When Nintendo officially ended production of the 3DS in September 2020, it wasn’t exactly a surprise. For one thing, some variation of the handheld system had been on the market since 2011. Which is not to say the product line had become stagnant: the system received a considerable mid-generation refresh, and there was even a more affordable variant introduced that dropped the eponymous stereoscopic 3D effect, but nearly a decade is still a fairly long life in the gaming industry. Of course Nintendo’s focus on the Switch, a hybrid device that blurs the line between console and handheld games, undoubtedly played a part in the decision to retire what could effectively be seen as a competing product.
While putting the 3DS out to pasture might have been the logical business move, a quick check on eBay seems to tell a different story. Whether it’s COVID keeping people indoors and increasing the demand for at-home entertainment, or the incredible library of classic and modern games the system has access to, the fact is that a used 3DS in good condition is worth more today than it was when it was brand new on the shelf this time last year.
In short, this was the worst possible time for me to decide that I finally wanted to buy a 3DS. Then one day I noticed the average price for a Japanese model was far lower than that of its American counterpart. I knew the hardware was identical, but could the firmware be changed?
An evening’s worth of research told me the swap was indeed possible, but inadvisable due to the difficulty and potential for unexpected behavior. Of course, that’s never stopped me before.
So after waiting the better part of a month for my mint condition 3DS to arrive from the land of the rising sun, I set out to explore the wide and wonderful world of Nintendo 3DS hacking.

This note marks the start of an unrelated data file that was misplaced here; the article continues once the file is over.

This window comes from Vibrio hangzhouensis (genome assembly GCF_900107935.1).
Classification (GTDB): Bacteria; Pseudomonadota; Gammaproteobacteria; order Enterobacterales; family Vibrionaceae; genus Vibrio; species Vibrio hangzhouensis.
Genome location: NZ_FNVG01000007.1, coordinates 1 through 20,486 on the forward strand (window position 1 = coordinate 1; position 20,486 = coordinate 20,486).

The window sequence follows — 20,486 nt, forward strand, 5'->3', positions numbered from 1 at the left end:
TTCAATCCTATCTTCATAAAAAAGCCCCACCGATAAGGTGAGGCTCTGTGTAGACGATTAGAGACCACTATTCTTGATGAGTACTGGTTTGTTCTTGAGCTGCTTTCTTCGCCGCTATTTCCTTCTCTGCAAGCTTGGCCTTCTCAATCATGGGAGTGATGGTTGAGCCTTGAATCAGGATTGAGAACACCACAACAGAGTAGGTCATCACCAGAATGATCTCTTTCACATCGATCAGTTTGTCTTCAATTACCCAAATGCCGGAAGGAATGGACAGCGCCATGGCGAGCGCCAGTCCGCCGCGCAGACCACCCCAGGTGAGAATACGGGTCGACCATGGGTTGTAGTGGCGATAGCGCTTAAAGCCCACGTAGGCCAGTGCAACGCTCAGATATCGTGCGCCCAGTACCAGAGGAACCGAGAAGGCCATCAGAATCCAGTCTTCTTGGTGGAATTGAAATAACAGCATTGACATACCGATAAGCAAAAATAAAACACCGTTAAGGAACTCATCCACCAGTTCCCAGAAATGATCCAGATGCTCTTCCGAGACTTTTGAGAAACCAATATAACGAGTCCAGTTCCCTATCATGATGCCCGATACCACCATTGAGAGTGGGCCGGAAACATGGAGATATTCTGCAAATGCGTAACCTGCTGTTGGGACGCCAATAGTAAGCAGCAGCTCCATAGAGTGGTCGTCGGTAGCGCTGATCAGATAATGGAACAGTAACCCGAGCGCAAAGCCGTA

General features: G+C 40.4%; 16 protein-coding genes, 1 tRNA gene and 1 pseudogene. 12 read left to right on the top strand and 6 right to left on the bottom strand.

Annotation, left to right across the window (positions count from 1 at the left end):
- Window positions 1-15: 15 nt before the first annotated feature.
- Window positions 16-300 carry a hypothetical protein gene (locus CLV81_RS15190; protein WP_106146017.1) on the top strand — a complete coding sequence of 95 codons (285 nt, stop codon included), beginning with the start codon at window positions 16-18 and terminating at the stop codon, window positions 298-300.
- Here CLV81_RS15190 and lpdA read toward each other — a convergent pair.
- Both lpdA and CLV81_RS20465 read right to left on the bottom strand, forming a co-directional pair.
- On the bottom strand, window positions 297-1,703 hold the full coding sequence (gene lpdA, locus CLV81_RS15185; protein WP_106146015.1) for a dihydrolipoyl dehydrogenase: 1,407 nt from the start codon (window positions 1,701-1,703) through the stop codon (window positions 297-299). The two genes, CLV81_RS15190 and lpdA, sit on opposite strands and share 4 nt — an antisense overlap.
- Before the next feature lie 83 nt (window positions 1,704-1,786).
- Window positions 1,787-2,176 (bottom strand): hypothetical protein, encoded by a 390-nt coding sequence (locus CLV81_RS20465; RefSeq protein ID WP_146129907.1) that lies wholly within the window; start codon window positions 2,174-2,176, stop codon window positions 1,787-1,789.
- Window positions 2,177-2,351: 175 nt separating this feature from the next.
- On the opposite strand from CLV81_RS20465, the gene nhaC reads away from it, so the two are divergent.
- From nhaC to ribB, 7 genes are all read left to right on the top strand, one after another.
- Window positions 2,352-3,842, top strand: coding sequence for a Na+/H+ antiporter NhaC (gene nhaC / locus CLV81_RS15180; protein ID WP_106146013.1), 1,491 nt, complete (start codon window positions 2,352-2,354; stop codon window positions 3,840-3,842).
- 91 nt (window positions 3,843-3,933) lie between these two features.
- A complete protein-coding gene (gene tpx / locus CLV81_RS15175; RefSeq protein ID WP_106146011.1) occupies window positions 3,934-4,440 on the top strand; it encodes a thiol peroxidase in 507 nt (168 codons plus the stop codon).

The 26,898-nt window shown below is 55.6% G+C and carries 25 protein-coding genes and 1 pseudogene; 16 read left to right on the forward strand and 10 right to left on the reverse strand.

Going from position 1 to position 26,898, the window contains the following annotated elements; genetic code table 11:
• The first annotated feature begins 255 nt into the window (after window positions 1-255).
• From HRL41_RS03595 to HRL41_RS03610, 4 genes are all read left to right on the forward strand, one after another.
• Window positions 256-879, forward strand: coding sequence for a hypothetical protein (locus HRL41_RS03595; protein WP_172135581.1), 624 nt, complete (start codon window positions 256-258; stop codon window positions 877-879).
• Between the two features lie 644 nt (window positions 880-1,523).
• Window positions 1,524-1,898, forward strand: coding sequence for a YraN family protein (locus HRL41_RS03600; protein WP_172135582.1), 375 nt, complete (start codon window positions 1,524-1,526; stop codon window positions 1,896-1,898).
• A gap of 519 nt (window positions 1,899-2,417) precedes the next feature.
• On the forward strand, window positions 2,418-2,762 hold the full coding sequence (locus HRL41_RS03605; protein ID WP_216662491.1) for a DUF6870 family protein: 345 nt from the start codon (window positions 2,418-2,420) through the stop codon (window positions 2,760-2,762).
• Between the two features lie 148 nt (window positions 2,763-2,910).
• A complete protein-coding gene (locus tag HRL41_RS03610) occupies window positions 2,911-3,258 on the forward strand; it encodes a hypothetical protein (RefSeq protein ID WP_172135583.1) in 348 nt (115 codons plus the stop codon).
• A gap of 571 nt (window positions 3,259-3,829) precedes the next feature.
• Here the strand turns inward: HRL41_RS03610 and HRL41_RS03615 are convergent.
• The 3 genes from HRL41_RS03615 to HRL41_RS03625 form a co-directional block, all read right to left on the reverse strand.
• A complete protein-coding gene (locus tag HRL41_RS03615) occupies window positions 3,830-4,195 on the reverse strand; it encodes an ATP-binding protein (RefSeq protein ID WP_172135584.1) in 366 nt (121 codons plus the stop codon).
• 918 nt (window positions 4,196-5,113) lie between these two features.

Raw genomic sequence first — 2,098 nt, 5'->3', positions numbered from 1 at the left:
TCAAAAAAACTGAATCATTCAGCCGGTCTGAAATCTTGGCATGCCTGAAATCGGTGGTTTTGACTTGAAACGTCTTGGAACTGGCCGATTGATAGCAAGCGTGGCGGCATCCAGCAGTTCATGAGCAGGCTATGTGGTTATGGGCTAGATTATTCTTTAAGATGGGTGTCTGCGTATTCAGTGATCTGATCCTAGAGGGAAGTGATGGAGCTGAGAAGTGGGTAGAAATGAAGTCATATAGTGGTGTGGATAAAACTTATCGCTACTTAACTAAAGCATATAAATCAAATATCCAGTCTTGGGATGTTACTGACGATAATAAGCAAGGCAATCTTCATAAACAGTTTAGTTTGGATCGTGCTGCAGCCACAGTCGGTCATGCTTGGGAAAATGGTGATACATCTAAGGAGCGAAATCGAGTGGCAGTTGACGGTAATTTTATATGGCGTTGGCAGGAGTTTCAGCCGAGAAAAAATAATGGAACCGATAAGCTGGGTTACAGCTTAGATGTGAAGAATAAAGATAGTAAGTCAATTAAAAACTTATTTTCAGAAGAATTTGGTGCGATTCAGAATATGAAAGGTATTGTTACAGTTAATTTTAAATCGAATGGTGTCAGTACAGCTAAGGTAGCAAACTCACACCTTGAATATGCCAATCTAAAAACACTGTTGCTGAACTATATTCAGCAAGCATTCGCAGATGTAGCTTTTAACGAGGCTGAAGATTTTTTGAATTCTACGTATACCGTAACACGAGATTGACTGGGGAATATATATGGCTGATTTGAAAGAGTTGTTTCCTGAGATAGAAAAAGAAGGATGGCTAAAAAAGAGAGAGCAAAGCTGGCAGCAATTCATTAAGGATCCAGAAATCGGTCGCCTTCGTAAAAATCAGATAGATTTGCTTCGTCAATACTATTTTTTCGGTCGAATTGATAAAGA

Joining The Fun
Here’s the best part about homebrew on the 3DS: every version of the hardware, no matter what region it’s from or what firmware version it’s running, can be hacked with just an SD card and some open source software. What’s more, since Nintendo has now moved on to bigger and better things, it’s fair to assume that the community has won. There’s no new hardware revision coming, and even if Nintendo felt inclined to push out another firmware update just to confound anyone running unofficial software on their 3DS, there’s no way they could force you to install it. It’s a party, and everyone’s invited.
There are various exploits that can be used depending on the current firmware your 3DS is running, but the easiest and most expedient method of getting your 3DS running non-Nintendo software is through a vulnerability in the system’s Internet browser. With the appropriate files on the SD card, you just need to point the 3DS browser at a specific URL to trigger the exploit. Thanks to the browser’s ability to read QR codes, you don’t even need to type it in: just scan the special code, and you’re on the way to homebrew nirvana.